They've already perused all the souvenir shops twice, bought too much ice cream and saltwater taffy, and bickered over who clogged the camera lens with sand. ("I told you to be more careful!") All the grownups really want to do now is lounge around with a good book. Something worth savoring. Non-fiction, but nothing too heavy. Let's see...
"What do mean, you didn't you pack any books?" they ask each other angrily. "I told you..."
Before you find yourself the main character in a plot line driven by family feuds, get thee to a bookstore! Here's a list of 10 food-related titles to fill your idle hours this summer:
1. Four Fish: The Future of the Last Wild Food, by Paul Greenberg. The author says he focused on salmon, sea bass, cod and tuna because they represent "four archetypes of fish flesh, which humanity is trying to master in one way or another" and he believes finding more sustainable ways to meet this demand is "the most important ecological question facing the oceans today." I haven't read this one yet myself, but other reviewers are raving.
2. Deeply Rooted: Unconventional Farmers in the Age of Agriculture, by Lisa M. Hamilton. A journalistic profile of three American farm families—in Texas, New Mexico and North Dakota—that illuminates the importance of real people in our highly industrialized agriculture system. Hamilton deftly weaves agricultural history, environmental issues and economic data into a moving narrative.For even more, check out last year's recommended " Beach Reading for Food Nerds." We hope you enjoy your vacation, wherever it takes you!
3. Born Round: A Story of Family, Food and a Ferocious Appetite, by Frank Bruni. This memoir about life as a New York Times' restaurant critic with an eating disorder offers an irresistible blend of humor and honesty. I read it last fall, and it's slimmed down to a paperback this summer, perfect for toting to the beach.
4. Under the Table: Saucy Tales from Culinary School, by Katherine Darling. Perfect for those who crave reality-TV shows like "Top Chef," this coming-of-culinary-age story combines the drama of a competitive kitchen environment with the details of French cooking techniques, several recipes, and a fabulous first sentence: "The night before chef school began, I dreamt I ate Jacques Pepin."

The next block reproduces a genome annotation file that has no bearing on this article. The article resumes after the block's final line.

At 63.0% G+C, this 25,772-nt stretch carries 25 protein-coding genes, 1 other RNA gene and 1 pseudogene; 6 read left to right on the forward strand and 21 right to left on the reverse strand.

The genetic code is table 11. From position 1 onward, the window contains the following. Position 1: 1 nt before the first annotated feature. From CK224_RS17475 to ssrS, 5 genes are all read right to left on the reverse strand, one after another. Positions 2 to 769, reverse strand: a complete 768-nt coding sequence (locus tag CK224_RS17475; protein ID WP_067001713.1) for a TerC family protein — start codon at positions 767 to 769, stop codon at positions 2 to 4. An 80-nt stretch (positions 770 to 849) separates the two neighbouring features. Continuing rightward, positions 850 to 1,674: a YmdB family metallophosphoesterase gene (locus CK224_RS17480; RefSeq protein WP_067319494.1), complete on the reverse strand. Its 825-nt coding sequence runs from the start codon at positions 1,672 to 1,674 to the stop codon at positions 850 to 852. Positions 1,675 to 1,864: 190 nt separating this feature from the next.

5. An Edible History of Humanity, by Tom Standage. As Lisa wrote in a previous post about this book, Standage's survey "offers an insightful look at food’s impact on civilization" over the past 11,000 years, touching on geopolitics, war, social and technological development.
6. Hay Fever: How Chasing a Dream on a Vermont Farm Changed My Life, by Angela Miller. A funny but "frank memoir about the reality of goat farming as a grueling second career for a couple of city slickers," if I may quote my own summary.
7. A Short History of the American Stomach, by Frederick Kaufman. This title of this brief book is more literal than I realized at first glance—it's not just about what we put in our stomachs, but our attitudes toward the organ itself. For example, have you ever considered the concept of "the brain in the gut?" How about "gastroporn"? The Puritans' bulimic tendencies? Ben Franklin's obsession with "balanced digestive circulations"? Thought-provoking and often hilarious, though clearly not for the squeamish.
8. The Living Shore: Rediscovering a Lost World, by Rowan Jacobsen. A brief, engaging read about the importance of oysters to both the palates and coastal ecosystems of North America. I summarized it a few months ago, and now it strikes me as even more relevant in light of the recent oil spill.
9. Fat of the Land: Adventures of a 21st-Century Forager, by Langdon Cook. Foraging is cheap, sustainable and increasingly trendy these days, but Cook got into it to impress a girl, as he confesses in the introduction. The book is structured around the four seasons, and follows Cook on various adventures to harvest razor clams, squid, stinging nettles, fiddleheads, lingcod, shad, dandelions and so on. The practical tips and recipes may interest only readers who share the author's Pacific Northwest turf, but the basic story should appeal to anyone who wants to be more in touch with their food.
10. Red, White & Drunk All Over: A Wine-Soaked Journey from Grape to Glass, by Natalie MacLean. This is an excellent primer for anyone who's just getting into wine, as I was when I first read it a few years ago, or a fun refresher for others. MacLean romps through a range of wine topics—Old World versus New World; the history of champagne; biodynamic viticulture; how wines are scored, distributed and sold; how to store, serve and pair wines—with a smart but unpretentious voice.